Review: The Big Lebowski — OST

Reviews / September 10, 2012

The Big Lebowski’s OST is an original and satisfying experience on vinyl


This review was submitted by Matt Bergeron, who owns the blog, “A Record A Day.”

There’s nothing better to me than lying on my rug and spinning a record. Especially when that rug REALLY ties the room together. As much as I love every album I own, I am very partial to movie soundtracks. Who isn’t though? From original scores, to what I like to call big budget mix-tapes, I’ll take anything I can get. Out of all of the soundtracks I have experienced on vinyl, nothing has been as satisfying or original as “The Big Lebowski.”

With a myriad of genres on display, The Big Lebowski’s soundtrack has a little something for every true music fan. One of the most well thought out collections you’ll have the pleasure of taking in, it perfectly fits the retro feel of the entire film onto one LP. The A side features Elvis Costello’s previously unreleased track. “My Mood Swings,” which boxes up the entire feel of the movie in a short 2 minute and 10 second package. Other stand out tracks on side A are Kenny Rodgers & The First Edition’s “Just Dropped By (to see what condition my condition was in),” and finally the relatively obscure Bob Dylan cut, “The Man In Me.” The B-side is home to one of the best renditions of “Hotel California” I have ever heard, as The Gipsy Kings manage to breathe a whole new life into the track. Townes Van Zandt’s deliciously wonderful folk laden cover of The Rolling Stones’ “Dead Flowers” finishes out the B-side on a very satisfying note.

All fourteen tracks dump you into scene after scene of the cult classic. From our first meeting with The Stranger, to the now infamous Bowling Dream Sequence, The Coen Brothers clearly put as much time and energy into this release as they did the movie.

Sound Quality: With very little, but still noticeable surface noise, the black 180-gram record puts out the sound you would expect from a heavyweight LP. The bass line in every track has welcoming warmth to it.  The only qualm I have is the varying audio levels. With each track — after playing it on a second set up — the constant up and down of the volume is a bit frustrating, and makes me think that remastering for a vinyl release may have been an afterthought, or a lack of thought.

Packaging: The German import is housed in a semi-gloss gatefold sleeve with none other than The Dude’s bearded and sunglass-bespectacled mug filling the front cover. Once opened, the inside displays a giant cast photo depicting all the major, and most memorable characters from the film.  Pull out the record and you will find a printed “euro” sleeve surrounding it, containing stills from the movie and song credits. The packaging does lack the presence of a CD or download card, however, for the amazing artwork that fully compliments the feel of the movie and soundtrack, this can be forgiven.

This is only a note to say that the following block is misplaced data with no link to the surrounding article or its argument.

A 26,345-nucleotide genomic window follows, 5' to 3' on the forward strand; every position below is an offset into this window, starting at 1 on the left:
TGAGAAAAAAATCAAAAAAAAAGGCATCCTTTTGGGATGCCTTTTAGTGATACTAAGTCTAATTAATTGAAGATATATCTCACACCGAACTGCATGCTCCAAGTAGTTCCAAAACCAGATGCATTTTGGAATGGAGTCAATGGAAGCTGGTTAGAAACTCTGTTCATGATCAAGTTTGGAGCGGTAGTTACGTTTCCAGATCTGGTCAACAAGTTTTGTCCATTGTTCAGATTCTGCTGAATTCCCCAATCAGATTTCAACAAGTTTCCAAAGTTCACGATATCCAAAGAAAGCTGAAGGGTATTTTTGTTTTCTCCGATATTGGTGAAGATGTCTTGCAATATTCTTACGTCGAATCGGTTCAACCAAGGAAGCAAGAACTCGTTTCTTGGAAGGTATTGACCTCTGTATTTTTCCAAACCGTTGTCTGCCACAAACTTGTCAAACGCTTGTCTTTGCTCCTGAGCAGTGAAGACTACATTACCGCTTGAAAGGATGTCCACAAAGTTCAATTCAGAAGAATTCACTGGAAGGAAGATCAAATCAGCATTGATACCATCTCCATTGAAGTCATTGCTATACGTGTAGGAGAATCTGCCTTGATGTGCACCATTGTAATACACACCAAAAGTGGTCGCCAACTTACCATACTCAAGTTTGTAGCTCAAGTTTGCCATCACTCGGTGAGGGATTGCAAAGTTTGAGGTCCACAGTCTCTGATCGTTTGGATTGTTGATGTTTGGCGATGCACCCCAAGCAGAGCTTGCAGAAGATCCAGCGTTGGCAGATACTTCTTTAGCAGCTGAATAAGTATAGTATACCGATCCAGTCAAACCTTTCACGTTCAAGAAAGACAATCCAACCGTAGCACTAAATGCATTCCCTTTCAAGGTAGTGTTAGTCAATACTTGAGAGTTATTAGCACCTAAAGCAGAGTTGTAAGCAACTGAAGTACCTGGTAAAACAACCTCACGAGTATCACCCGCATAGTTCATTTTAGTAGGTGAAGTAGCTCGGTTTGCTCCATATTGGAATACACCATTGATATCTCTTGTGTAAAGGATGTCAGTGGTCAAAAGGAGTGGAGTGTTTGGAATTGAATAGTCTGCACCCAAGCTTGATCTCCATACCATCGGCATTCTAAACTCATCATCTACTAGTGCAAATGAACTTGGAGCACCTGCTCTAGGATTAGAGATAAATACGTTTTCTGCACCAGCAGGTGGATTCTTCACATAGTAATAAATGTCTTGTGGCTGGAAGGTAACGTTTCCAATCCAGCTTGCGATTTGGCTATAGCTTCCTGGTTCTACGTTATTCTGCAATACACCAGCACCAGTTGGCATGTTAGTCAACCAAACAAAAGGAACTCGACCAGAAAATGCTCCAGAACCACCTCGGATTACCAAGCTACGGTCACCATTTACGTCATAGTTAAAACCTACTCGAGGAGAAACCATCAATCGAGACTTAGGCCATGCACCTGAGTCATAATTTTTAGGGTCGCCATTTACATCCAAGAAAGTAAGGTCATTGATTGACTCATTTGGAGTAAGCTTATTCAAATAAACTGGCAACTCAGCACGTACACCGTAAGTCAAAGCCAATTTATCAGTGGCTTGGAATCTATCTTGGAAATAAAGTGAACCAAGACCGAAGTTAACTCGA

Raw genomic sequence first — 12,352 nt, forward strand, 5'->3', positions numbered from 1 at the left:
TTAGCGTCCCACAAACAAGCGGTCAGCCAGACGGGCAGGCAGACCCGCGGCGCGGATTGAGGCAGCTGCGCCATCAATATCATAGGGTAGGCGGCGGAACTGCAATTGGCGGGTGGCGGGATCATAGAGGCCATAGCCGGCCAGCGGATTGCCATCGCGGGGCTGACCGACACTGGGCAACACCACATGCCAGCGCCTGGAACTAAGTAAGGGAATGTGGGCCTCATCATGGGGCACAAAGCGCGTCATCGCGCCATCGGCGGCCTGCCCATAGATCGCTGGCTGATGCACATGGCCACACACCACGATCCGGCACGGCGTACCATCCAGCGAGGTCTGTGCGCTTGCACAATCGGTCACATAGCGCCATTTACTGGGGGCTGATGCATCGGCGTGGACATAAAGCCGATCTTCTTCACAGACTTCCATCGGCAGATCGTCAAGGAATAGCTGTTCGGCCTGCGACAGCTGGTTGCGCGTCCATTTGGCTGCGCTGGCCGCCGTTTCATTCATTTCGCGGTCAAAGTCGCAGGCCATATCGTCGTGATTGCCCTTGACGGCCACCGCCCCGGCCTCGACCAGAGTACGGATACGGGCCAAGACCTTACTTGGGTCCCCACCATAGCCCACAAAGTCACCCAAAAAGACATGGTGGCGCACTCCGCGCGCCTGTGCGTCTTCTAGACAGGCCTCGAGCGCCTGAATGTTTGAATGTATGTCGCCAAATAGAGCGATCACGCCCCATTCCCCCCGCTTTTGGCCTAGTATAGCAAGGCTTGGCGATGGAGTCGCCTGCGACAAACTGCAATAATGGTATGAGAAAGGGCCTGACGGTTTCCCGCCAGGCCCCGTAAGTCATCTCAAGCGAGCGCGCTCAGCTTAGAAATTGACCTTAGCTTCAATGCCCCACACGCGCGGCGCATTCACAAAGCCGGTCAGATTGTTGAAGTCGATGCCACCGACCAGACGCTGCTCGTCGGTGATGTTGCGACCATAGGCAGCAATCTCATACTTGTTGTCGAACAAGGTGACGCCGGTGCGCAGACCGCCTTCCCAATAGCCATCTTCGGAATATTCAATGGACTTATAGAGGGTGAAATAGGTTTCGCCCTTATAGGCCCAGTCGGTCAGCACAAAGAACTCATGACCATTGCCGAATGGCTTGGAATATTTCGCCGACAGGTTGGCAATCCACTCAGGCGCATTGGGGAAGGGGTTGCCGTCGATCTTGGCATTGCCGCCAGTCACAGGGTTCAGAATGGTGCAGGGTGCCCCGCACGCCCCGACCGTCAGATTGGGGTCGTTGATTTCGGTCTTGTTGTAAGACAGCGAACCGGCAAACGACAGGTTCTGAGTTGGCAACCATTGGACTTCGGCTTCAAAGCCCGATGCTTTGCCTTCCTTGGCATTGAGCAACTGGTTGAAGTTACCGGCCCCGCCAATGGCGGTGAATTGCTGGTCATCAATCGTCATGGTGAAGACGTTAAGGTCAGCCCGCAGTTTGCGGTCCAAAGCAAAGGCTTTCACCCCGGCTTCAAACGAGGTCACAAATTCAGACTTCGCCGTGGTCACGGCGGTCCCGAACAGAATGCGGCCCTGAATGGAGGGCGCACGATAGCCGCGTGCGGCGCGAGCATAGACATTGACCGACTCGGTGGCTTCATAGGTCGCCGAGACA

Summary: The Big Lebowski’s OST is an intense journey of musical genres, not to be explored with a closed mind. Beautiful gatefold packaging, the heavyweight LP, and a great collection of artists makes the $35 price tag a little less scary. Remastering for a vinyl release would have been a plus,  but it’s hard to be upset when The Dude, in all is glory, is staring back at you from the cover.

Make Sure To Spin: “My Mood Swings” by Elvis Costello, “Walking Song” by Meridith Monk, “Dead Flowers” by Townes van Zandt, and “Just Dropped in (to see what condition my condition was in)” by Kenny Rodgers and The First Edition

You can still pick up the record over at Sound Stage Direct.

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Christopher Lantinen
Chris Lantinen is the owner and editor-in-chief of Modern Vinyl. Along with his modest collection of sad sounding records, he collects his share of soundtracks and previously adored indie up-and-comers. Chris is currently a professor of journalism and public relations at Edinboro University in the Erie, Pennsylvania area.

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